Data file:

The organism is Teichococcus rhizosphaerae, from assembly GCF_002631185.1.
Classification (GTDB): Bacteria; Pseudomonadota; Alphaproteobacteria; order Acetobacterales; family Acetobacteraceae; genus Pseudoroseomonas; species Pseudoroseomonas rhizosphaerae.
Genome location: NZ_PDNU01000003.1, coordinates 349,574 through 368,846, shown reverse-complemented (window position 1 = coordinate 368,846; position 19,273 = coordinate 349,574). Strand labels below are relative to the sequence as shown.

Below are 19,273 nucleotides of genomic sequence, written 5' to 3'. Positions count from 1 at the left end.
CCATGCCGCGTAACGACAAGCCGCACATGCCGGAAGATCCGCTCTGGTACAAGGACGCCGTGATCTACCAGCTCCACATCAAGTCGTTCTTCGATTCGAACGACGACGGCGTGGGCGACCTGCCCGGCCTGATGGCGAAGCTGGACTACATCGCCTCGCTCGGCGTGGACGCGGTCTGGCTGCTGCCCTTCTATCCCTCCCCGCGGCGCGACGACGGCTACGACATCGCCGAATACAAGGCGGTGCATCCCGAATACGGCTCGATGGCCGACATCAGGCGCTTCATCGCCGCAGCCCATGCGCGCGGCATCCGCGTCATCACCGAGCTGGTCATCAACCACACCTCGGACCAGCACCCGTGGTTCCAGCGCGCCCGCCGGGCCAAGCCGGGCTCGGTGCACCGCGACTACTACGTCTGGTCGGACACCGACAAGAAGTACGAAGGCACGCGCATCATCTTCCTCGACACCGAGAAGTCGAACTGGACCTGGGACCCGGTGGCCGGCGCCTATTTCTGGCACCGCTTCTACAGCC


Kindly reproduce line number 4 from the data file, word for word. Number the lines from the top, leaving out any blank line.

Below are 19,273 nucleotides of genomic sequence, written 5' to 3'. Positions count from 1 at the left end.